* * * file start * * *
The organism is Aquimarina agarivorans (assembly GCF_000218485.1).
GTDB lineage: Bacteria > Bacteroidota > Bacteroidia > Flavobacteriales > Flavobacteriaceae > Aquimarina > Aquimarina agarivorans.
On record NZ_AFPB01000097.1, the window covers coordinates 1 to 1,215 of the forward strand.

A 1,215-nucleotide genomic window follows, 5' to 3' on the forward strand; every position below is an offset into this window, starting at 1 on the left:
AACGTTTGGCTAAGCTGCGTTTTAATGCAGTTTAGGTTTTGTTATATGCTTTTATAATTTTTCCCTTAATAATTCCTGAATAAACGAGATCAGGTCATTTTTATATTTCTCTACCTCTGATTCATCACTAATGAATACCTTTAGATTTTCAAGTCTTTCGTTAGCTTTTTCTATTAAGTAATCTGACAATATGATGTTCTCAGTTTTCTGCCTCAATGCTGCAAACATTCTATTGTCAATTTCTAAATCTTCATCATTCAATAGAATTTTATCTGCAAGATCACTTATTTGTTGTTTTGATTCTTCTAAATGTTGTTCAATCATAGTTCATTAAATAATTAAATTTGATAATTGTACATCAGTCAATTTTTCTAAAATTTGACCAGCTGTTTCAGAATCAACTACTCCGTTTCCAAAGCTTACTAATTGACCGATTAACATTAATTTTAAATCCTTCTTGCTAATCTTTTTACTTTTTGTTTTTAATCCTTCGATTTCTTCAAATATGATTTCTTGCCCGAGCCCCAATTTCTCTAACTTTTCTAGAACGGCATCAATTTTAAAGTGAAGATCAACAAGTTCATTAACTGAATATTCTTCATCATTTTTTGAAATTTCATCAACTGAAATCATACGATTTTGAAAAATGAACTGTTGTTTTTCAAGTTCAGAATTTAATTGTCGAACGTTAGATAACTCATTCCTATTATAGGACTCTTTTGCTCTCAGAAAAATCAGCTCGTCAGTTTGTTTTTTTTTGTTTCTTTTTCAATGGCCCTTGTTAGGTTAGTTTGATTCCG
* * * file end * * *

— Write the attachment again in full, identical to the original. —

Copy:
The organism is Aquimarina agarivorans (assembly GCF_000218485.1).
GTDB lineage: Bacteria > Bacteroidota > Bacteroidia > Flavobacteriales > Flavobacteriaceae > Aquimarina > Aquimarina agarivorans.
On record NZ_AFPB01000097.1, the window covers coordinates 1 to 1,215 of the forward strand.

A 1,215-nucleotide genomic window follows, 5' to 3' on the forward strand; every position below is an offset into this window, starting at 1 on the left:
AACGTTTGGCTAAGCTGCGTTTTAATGCAGTTTAGGTTTTGTTATATGCTTTTATAATTTTTCCCTTAATAATTCCTGAATAAACGAGATCAGGTCATTTTTATATTTCTCTACCTCTGATTCATCACTAATGAATACCTTTAGATTTTCAAGTCTTTCGTTAGCTTTTTCTATTAAGTAATCTGACAATATGATGTTCTCAGTTTTCTGCCTCAATGCTGCAAACATTCTATTGTCAATTTCTAAATCTTCATCATTCAATAGAATTTTATCTGCAAGATCACTTATTTGTTGTTTTGATTCTTCTAAATGTTGTTCAATCATAGTTCATTAAATAATTAAATTTGATAATTGTACATCAGTCAATTTTTCTAAAATTTGACCAGCTGTTTCAGAATCAACTACTCCGTTTCCAAAGCTTACTAATTGACCGATTAACATTAATTTTAAATCCTTCTTGCTAATCTTTTTACTTTTTGTTTTTAATCCTTCGATTTCTTCAAATATGATTTCTTGCCCGAGCCCCAATTTCTCTAACTTTTCTAGAACGGCATCAATTTTAAAGTGAAGATCAACAAGTTCATTAACTGAATATTCTTCATCATTTTTTGAAATTTCATCAACTGAAATCATACGATTTTGAAAAATGAACTGTTGTTTTTCAAGTTCAGAATTTAATTGTCGAACGTTAGATAACTCATTCCTATTATAGGACTCTTTTGCTCTCAGAAAAATCAGCTCGTCAGTTTGTTTTTTTTTGTTTCTTTTTCAATGGCCCTTGTTAGGTTAGTTTGATTCCG